The popularity of family history can be gauged by the number of websites and publications about the subject. So why produce yet another book about tracing your roots?
As the Who Do You Think You Are? BBC TV series has shown, modern genealogy is far more than collecting names - it's a journey into one's personal heritage. Consequently, it's not sufficient to simply identify who your forebears were - the real excitement lies in tracking down where they lived, what jobs they did, how local and national events affected their lives - or, in some cases, how their actions affected events.
The Who Do You Think You Are? Encyclopedia of Genealogy has been written with this fresh perspective in mind, and shows that we can find out far more about our ancestors than their name and vital statistics of birth, marriage and death. Consequently, it differs in its approach from other titles on genealogy by tackling real subjects that people discover lurking in their family backgrounds - military heroes, illegitimate ancestors, criminals and bigamists - and then placing these topics in their historical context, so that you can fully understand why your ancestors were doing what they did, such as disappearing around the world to fight one of Queen Victoria's many wars. The historical background is then linked to a description of the main sources you'll need to consult to learn about these subjects, and where they can be found, whilst providing practical guidance that allows you to extract the most from your research; all drawn from over 5 years experience working on the series, and for nearly 20 years as a professional historian.
By spending time sifting through records within the family and in archives, libraries and museums around the country and even overseas, we can rediscover the lost world of the past, viewed through the eyes of our relatives. In many instances, we can bring their words and deeds back to life through these records, and give a fresh perspective to the `bigger picture' history that we often take for granted.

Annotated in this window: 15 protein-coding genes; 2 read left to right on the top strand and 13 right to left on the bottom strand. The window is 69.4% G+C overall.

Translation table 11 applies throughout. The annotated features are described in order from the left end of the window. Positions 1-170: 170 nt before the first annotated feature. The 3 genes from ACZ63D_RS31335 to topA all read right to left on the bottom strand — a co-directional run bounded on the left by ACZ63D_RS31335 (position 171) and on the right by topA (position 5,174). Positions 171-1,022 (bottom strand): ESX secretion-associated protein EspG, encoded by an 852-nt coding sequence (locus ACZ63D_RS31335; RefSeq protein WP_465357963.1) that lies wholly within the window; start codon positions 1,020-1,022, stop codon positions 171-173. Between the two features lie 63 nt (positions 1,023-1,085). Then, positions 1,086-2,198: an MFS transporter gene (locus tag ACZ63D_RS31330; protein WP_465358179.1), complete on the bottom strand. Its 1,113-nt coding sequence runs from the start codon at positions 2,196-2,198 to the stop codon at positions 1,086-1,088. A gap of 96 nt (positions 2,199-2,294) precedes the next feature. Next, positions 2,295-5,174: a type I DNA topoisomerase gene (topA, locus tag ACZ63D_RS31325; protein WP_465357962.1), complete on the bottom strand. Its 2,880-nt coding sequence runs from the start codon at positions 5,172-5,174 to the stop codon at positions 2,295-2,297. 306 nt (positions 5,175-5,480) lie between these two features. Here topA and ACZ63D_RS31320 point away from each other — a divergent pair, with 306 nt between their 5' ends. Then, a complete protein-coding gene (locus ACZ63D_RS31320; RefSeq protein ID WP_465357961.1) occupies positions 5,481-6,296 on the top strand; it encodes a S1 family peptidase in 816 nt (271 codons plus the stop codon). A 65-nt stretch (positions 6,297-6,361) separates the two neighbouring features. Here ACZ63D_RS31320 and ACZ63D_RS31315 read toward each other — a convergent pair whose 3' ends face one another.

At school, history runs the risk of becoming a procession of dates, events and `famous' people. For example, textbooks on the First World War focus on the campaigns, battles, tactics and outcomes. Yet our ancestors served on the front line amidst the mud and blood, facing the horror of going over the top. Their service records detail this; their letters and photographs to loved ones back home tell of their hopes and fears; and their perspective of events make them seem all too real. It is this level of history - gritty, real and personal - that the encyclopaedia takes you to.
Indeed, the case studies, drawn from the celebrities featured in the TV series, show what can be done with some patient research; but it's important to stress that anyone can put together the sort of findings that make the Who Do You Think You Are? show so fascinating to watch. There's no mystery, no secret - it is simply painstaking detective work that people are doing around the country every day. By picking up this book you can join their ranks, bring your past back to life and see the world around you from a new perspective.